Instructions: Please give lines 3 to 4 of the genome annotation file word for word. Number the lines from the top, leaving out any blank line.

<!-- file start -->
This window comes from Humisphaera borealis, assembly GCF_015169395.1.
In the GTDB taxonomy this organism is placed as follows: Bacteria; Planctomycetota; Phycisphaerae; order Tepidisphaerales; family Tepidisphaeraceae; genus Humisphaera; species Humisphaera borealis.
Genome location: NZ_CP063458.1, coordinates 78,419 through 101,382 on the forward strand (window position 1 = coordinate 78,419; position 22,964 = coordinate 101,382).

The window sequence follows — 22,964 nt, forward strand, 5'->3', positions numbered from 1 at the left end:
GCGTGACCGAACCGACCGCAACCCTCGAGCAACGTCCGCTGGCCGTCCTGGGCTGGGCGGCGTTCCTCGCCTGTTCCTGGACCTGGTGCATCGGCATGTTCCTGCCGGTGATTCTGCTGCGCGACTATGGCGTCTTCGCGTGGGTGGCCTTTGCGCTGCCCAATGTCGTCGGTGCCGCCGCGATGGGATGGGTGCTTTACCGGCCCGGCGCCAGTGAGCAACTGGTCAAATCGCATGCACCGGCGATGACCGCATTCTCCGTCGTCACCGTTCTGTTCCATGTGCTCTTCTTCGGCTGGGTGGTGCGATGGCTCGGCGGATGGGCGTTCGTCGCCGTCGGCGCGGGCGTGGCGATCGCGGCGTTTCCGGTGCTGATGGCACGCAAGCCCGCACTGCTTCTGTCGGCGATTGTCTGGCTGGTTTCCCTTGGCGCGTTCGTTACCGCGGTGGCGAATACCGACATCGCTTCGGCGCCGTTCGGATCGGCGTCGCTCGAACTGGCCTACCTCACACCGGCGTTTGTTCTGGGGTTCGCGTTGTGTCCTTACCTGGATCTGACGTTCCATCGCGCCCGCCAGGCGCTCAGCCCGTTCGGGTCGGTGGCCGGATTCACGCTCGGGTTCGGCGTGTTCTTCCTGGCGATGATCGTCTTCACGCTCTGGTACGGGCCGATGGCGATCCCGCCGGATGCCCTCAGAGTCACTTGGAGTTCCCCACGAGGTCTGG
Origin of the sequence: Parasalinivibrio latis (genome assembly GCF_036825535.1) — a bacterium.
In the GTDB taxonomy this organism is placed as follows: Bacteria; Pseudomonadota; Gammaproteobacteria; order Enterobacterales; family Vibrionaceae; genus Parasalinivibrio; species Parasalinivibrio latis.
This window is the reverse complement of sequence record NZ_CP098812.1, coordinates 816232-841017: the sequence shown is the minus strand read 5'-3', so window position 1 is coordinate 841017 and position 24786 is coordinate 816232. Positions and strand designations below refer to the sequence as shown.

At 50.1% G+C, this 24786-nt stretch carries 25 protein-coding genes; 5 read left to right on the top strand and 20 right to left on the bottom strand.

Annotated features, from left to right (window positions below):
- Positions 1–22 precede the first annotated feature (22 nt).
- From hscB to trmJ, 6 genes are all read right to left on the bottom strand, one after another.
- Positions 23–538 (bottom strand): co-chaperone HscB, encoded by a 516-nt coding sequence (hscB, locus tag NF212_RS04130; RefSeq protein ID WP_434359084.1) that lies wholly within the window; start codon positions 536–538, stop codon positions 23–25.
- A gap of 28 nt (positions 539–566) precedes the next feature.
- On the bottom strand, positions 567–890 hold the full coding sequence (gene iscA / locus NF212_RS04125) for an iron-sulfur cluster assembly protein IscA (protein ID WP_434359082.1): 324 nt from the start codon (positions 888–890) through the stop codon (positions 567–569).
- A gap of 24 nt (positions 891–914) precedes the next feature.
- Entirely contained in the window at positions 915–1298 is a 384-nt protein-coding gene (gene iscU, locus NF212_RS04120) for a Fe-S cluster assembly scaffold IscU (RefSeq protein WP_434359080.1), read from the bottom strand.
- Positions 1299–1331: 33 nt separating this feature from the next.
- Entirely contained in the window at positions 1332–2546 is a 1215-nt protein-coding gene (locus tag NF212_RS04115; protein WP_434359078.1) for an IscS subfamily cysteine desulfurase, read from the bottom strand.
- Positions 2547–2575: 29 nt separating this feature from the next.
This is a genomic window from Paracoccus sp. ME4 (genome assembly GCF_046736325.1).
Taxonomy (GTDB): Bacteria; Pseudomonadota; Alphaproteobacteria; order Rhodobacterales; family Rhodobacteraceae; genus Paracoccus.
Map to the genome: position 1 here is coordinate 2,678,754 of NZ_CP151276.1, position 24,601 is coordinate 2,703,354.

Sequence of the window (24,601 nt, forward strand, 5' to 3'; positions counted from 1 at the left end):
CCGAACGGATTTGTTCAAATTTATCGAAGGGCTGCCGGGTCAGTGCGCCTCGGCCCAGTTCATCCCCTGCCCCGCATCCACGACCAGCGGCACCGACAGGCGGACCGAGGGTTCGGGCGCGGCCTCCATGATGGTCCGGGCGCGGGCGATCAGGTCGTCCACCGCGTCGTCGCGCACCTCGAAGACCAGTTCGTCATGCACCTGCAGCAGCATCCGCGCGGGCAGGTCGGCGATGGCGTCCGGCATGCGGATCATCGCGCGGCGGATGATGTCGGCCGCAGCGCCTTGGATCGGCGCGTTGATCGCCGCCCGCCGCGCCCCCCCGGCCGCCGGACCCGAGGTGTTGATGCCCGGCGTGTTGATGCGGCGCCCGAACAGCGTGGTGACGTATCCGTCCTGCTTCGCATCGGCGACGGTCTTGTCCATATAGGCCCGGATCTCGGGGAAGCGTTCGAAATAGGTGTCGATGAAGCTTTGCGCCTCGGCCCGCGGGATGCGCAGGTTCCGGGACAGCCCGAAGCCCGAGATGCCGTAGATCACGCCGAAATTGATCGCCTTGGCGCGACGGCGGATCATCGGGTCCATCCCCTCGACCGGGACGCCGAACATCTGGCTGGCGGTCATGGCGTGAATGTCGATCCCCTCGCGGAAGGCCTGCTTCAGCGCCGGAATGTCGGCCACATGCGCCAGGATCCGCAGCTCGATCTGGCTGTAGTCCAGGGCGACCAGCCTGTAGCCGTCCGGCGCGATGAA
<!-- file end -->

Genome location: NZ_CP063458.1, coordinates 78,419 through 101,382 on the forward strand (window position 1 = coordinate 78,419; position 22,964 = coordinate 101,382).

The window sequence follows — 22,964 nt, forward strand, 5'->3', positions numbered from 1 at the left end: